A group founded and funded by retired Wall Street banker Bruce Lisman has accused a St. Albans Democrat of violating House rules by voting for legislation that would help his employer.
In a letter (see below) to House Speaker Shap Smith, Campaign for Vermont lobbyist Shawn Shouldice took Rep. Mike McCarthy (D-St. Albans) to task Thursday for supporting legislation that would expand Vermont's net-metering program.
Net metering encourages Vermonters to produce electricity at home and work, in exchange for a break on their power bills. Shouldice said that the bill would benefit SunCommon, the Waterbury-based solar leasing company for which McCarthy works as a community organizer.
The legislation increases the amount of renewable energy utilities can buy from customers from 4 percent of the companies' peak demand to 15 percent. The bill won preliminary approval Wednesday by a 136-8 margin and final passage Thursday by voice vote.
In her letter, Shouldice said the episode demonstrates the need for ethics reform, a cause Lisman and Campaign for Vermont have been trumpeting lately.
The town of Cornwall is calling on the Addison County Regional Planning Commission to fight a proposed natural gas pipeline that, if constructed, would carry gas underground from Middlebury to Ticonderoga, N.Y.
The Public Service Board approved "Phase One" of the Addison Natural Gas Project, which regional planners endorsed, in late December; that leg will bring gas south from Chittenden County to Middlebury. Vermont Gas — a subsidiary of GazMetro — filed plans requesting approval for "Phase Two" with the PSB in November. The second leg would jog southwest, through Cornwall, Shoreham, and then under Lake Champlain to its terminus: the International Paper plant in Ticonderoga, N.Y.
In her letter this week to the regional planners, Cornwall selectboard member Judy Watts points to two provisions in the regional plan which she argues provide "specific and unambiguous" reasons for rejecting the Phase II project. The plan states that energy infrastructure and services should not "cause undue adverse impact to the health and safety of residents or on the environmental quality of the Addison Region," and that no large energy generation or transmission facilities should be constructed in the region "which have as their primary purpose providing energy markets outside the Addison Region." The letter is signed by all five members of the Cornwall selectboard.
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When some Vermont utilities started rejecting proposed home-grown solar installations last year, it looked like a plan to increase solar production in Vermont had been too successful.
Utilities were bumping up against a cap on so-called net-metered projects far faster than the lawmakers who'd designed the rules ever anticipated. Those utilities said it was time to put on the brakes; solar energy advocates argued that doing so would cripple solar development just as the industry was hitting its stride in Vermont.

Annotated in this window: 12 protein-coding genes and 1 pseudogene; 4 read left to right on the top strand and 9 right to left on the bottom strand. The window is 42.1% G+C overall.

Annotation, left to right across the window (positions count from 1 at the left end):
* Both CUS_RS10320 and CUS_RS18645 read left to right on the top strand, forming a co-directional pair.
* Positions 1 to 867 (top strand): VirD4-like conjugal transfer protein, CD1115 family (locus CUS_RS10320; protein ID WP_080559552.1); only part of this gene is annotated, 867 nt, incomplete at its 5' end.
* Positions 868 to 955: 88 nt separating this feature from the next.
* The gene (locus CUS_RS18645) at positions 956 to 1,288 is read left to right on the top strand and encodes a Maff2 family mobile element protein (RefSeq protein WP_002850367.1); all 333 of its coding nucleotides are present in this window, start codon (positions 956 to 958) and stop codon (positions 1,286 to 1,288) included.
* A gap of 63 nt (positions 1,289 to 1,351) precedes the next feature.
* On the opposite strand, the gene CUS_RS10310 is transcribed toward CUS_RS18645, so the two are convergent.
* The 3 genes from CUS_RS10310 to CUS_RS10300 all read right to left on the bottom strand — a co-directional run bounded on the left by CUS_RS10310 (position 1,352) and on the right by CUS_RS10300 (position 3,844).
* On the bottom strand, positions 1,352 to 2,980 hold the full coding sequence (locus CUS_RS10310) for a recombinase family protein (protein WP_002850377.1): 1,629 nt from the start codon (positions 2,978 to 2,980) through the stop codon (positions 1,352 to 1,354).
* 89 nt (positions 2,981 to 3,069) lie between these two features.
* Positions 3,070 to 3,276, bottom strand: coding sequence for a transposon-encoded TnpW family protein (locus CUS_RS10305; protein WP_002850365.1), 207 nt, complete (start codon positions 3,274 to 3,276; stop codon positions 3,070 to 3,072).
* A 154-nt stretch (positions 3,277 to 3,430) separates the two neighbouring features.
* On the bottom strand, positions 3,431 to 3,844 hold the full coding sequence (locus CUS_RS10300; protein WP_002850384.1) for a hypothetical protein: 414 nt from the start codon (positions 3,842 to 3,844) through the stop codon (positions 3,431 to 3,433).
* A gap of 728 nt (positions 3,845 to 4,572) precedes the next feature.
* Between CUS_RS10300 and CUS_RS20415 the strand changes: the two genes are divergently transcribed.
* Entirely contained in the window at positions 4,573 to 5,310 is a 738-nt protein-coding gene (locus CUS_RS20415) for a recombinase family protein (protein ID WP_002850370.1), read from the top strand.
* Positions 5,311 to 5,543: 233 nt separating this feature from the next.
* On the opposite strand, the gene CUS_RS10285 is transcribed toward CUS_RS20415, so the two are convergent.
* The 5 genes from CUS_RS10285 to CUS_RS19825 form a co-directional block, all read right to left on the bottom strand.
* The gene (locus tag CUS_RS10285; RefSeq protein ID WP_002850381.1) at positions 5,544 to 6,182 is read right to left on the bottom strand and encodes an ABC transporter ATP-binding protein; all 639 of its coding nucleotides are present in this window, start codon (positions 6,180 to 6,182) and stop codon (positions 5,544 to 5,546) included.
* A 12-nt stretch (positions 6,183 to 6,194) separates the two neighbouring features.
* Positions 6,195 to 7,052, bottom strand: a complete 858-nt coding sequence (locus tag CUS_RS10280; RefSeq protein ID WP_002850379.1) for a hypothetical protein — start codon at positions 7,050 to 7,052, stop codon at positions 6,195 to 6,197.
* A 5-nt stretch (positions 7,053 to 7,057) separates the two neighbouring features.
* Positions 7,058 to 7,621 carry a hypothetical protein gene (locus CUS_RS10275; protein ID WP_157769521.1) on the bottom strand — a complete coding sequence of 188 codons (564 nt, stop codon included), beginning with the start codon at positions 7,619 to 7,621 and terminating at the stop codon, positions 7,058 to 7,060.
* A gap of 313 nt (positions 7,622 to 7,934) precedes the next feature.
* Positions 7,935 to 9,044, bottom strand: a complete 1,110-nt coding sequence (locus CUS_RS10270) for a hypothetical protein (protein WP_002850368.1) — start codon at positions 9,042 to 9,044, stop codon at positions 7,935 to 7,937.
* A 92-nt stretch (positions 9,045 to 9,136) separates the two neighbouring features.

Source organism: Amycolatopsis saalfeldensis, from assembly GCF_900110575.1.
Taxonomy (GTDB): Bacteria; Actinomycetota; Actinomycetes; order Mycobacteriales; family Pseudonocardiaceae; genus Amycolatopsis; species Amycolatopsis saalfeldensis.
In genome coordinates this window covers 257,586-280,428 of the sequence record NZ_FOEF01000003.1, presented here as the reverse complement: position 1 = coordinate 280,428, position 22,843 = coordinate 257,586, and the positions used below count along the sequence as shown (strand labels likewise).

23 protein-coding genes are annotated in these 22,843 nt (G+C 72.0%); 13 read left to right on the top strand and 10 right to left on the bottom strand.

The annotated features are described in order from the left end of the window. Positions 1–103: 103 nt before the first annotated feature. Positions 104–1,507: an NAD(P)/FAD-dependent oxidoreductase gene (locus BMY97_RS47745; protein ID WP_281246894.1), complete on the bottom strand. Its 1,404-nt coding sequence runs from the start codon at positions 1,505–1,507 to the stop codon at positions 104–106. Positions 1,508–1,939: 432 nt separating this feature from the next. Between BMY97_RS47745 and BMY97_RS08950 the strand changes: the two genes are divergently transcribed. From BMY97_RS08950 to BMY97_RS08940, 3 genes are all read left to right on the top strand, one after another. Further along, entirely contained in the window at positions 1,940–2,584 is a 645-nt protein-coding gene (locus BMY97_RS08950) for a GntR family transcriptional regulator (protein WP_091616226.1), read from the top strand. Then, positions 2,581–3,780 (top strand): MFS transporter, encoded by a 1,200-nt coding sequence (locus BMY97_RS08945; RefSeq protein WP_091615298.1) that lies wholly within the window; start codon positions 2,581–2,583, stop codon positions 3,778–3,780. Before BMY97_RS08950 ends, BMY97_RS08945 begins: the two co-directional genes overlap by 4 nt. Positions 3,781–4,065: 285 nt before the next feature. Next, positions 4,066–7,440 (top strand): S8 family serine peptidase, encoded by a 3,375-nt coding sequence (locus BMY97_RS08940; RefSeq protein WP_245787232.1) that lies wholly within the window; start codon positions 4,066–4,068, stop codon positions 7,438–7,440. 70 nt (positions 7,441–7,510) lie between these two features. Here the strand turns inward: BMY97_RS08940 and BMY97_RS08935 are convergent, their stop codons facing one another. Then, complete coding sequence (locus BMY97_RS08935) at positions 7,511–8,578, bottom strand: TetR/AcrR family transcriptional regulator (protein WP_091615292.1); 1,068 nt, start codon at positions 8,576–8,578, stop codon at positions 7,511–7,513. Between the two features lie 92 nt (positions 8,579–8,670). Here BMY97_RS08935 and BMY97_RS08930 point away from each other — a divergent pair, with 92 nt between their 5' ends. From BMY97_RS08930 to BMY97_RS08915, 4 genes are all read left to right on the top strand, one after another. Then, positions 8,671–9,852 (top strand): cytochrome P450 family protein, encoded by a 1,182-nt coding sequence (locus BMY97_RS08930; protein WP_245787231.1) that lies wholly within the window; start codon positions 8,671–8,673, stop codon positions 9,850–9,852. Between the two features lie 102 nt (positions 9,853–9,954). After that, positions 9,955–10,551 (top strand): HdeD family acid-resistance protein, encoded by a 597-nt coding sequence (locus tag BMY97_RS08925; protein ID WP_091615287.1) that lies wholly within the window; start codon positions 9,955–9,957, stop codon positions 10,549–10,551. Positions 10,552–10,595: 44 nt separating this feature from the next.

Now a plan to breakup that solar standoff is gaining traction in Montpelier. The House Natural Resources and Energy Committee advanced legislation on Friday that would relax the cap on homemade power to better match the demand for residential solar generation. The bill will head to the full House on Thursday.
Two days before Christmas came the news environmental activists and landowners in Addison County were dreading: The Public Service Board approved Vermont Gas’s plan to build a 43-mile, $86.6 million natural gas pipeline from Chittenden County south to Middlebury.
But neither the stamp of approval, nor frigid temperatures and biting wind in downtown Burlington, deterred protestors from turning out for a rally Saturday against that decision. Altogether, around 75 people met up outside One Main Street, waving placards and banners and stamping their feet to keep warm.
The proposed pipeline has fueled opposition throughout Vermont. Environmentalists decry the additional construction of fossil fuel infrastructure instead of renewable energy resources, and they oppose the technology used to obtain the Canadian natural gas. A portion of the gas the pipeline would carry is obtained in Canada using hydraulic fracturing, commonly known as “fracking.”
Worcester native Kristin Carlson got her first gig at WCAX-TV as an intern after her junior year at Syracuse University. When she graduated the next year, she recalls, she phoned then-news director Marselis Parsons, who offered her a job on the spot.
"I never even had to put together a resume," she says.
Now, 14 years later, Carlson is leaving Channel 3 to join the state's electricity behemoth, Green Mountain Power. The company on Monday named Carlson its next "media director." She'll replace executive Steve Terry, who is retiring for the second time as director of GMP's communications shop.
"I've only ever worked for Channel 3," Carlson says. "It's always been my passion. I love reporting — love it. Nothing can ever replace this."
But after GMP approached her about the prospect roughly two weeks ago, she says, Carlson came to the conclusion that working for the power company would bring new challenges and the same pride she feels working for WCAX.
"I've had the privilege of working for a company I respect with people I respect," she says. "This is a similar opportunity. I respect all my interactions with Green Mountain Power and the people there. I'm excited by what they're doing."
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